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Longitudinal survey of UK veterans with pre-existing mental health difficulties: mental health during the COVID-19 pandemic

Research output: Contribution to journalArticlepeer-review

Dominic Murphy, Laura Hendrikx, Charlotte Williamson, Julia Baumann

Original languageEnglish
Article number002046
JournalBMJ Military Health
Early online date25 Jan 2022
DOIs
Accepted/In press8 Jan 2022
E-pub ahead of print25 Jan 2022
Published25 Jan 2022

Bibliographical note

Publisher Copyright: © Author(s) (or their employer(s)) 2022. No commercial re-use. See rights and permissions. Published by BMJ.

King's Authors

Abstract

Introduction: At the start of the COVID-19 pandemic, individuals with pre-existing mental health difficulties were thought to be vulnerable to mental health deterioration due to the emerging threat and the actions taken to control infection rates. Yet, there remained a paucity of research investigating changes in veteran well-being, a population facing higher rates of mental health difficulties compared with the general public. This longitudinal study aimed to investigate the mental health and well-being of UK veterans with pre-existing mental health difficulties at two time points during the COVID-19 pandemic.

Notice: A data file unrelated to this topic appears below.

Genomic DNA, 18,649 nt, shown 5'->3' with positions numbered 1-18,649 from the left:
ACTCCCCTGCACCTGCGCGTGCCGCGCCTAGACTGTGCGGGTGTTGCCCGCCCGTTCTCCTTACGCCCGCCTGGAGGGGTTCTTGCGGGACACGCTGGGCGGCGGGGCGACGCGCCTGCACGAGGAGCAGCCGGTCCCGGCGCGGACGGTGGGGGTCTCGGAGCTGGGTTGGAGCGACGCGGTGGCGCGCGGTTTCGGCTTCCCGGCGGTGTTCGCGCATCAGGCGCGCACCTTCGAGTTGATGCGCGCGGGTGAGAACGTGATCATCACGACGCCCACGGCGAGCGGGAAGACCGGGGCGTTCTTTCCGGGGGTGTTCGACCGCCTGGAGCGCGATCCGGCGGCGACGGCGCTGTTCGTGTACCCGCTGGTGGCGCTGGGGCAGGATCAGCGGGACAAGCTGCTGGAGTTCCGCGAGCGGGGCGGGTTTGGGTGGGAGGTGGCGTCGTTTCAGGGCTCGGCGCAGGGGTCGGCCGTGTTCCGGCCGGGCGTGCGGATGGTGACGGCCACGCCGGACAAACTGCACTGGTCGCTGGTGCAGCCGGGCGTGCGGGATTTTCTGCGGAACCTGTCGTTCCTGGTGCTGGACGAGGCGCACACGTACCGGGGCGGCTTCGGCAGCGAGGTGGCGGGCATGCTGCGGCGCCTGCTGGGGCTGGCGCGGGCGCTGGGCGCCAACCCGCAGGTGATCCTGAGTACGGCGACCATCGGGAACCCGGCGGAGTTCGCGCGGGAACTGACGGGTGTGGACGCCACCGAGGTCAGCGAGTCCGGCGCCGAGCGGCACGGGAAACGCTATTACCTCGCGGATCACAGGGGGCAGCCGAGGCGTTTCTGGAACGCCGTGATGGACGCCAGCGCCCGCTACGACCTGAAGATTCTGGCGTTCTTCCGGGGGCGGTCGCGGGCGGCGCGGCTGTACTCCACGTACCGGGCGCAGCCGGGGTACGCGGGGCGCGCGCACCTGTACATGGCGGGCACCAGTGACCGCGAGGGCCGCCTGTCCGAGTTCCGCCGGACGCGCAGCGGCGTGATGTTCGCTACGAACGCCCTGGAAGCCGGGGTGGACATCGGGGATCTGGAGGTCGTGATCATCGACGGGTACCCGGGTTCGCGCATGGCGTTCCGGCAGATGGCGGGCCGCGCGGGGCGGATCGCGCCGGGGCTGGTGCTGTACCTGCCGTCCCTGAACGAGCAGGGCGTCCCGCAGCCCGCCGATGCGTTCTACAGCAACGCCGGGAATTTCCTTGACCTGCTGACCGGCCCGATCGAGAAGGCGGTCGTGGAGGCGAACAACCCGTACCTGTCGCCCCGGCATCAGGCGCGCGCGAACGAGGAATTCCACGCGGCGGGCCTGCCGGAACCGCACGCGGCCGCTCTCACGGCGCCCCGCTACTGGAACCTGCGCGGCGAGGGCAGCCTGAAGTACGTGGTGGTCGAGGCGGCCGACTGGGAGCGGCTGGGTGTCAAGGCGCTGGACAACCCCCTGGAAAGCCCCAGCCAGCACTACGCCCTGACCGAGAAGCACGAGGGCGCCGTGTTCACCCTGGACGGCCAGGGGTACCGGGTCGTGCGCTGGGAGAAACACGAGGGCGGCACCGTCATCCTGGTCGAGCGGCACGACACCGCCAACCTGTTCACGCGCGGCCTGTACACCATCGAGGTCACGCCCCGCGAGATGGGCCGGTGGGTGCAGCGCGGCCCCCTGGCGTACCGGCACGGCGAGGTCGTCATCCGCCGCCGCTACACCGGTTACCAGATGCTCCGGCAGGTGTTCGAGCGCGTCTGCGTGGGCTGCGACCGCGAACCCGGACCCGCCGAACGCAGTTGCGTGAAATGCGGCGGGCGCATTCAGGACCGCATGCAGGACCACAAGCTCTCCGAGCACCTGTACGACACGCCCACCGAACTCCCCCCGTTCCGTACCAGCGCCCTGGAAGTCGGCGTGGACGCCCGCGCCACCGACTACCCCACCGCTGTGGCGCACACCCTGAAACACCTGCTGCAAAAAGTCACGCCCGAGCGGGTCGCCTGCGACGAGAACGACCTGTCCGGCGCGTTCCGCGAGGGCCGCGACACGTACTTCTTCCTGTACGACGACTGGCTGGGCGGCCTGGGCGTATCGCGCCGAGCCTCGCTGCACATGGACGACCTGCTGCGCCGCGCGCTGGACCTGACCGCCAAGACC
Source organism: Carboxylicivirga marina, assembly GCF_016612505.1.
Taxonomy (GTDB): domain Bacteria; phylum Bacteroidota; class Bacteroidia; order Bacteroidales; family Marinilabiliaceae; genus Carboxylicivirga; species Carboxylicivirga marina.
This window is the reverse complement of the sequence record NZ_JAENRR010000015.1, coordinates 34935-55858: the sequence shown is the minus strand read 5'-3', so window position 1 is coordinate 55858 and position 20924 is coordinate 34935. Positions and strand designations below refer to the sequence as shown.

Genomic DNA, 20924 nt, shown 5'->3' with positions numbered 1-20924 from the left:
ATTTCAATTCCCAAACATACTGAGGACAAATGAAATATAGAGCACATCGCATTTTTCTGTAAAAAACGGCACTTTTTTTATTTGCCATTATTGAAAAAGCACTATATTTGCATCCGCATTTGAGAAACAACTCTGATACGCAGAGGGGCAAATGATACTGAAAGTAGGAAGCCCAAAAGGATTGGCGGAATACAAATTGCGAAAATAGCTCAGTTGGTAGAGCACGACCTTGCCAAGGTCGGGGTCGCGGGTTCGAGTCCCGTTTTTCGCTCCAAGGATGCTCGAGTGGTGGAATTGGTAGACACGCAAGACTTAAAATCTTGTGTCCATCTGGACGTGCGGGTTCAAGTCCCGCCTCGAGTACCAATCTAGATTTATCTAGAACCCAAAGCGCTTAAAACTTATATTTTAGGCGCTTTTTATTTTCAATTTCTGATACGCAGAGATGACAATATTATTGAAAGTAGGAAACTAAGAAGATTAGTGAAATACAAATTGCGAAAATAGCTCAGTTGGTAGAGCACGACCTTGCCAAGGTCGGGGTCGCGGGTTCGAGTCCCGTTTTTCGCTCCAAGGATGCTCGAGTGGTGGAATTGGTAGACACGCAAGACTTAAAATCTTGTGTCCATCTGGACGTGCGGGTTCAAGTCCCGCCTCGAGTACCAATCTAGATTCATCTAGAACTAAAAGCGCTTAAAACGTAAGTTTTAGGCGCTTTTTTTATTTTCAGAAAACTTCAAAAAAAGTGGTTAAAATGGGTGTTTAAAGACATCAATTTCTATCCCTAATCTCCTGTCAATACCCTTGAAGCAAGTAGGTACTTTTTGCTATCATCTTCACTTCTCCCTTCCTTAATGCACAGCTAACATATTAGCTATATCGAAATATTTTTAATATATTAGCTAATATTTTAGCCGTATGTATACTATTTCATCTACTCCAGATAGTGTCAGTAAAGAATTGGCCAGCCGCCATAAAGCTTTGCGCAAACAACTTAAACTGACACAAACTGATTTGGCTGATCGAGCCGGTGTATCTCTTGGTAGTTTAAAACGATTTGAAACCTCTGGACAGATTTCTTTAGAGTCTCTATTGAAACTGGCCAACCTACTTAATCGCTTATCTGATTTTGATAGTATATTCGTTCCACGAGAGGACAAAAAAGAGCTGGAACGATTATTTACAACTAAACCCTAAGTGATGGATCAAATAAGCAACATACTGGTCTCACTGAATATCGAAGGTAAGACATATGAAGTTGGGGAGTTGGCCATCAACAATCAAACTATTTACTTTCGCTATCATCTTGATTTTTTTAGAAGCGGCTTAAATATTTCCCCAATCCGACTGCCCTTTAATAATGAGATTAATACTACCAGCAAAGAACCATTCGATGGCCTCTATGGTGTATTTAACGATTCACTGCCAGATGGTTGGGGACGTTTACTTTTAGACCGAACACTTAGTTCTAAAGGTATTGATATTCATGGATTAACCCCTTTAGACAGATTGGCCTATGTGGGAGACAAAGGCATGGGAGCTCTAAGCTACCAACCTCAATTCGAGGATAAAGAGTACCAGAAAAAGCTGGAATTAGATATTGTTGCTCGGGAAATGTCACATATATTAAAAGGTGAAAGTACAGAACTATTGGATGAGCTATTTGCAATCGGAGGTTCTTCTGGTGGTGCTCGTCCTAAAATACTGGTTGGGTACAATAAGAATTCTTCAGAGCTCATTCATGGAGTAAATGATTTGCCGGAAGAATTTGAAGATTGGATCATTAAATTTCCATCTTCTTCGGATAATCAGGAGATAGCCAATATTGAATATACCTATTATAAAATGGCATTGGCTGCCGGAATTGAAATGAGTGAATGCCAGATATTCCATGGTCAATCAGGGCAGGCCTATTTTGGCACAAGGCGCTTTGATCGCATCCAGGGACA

Methods: UK treatment-seeking veterans (N=121) completed an online survey administered towards the end of the first UK lockdown in June 2020 and 1 year later. Data were gathered on sociodemographic characteristics as well as psychometric measures of post-traumatic stress disorder (PTSD), common mental disorders (CMDs), anger difficulties and alcohol misuse.

Results: The proportion of veterans meeting criteria of PTSD, anger and alcohol misuse remained similar across the two time points, while significantly fewer veterans met criteria for CMDs 1 year later. A notable proportion of the sample reported challenges in attending mental and physical health appointments, which was positively associated with not working and negatively associated with more COVID-19-related stressors.

Conclusions: These findings suggest that, to date, veterans with pre-existing mental health difficulties appear to demonstrate resilience as the COVID-19 pandemic progressed. However, as the pandemic continued, veterans faced significantly more COVID-19-related stressors, less social support, as well as difficulties attending health appointments.

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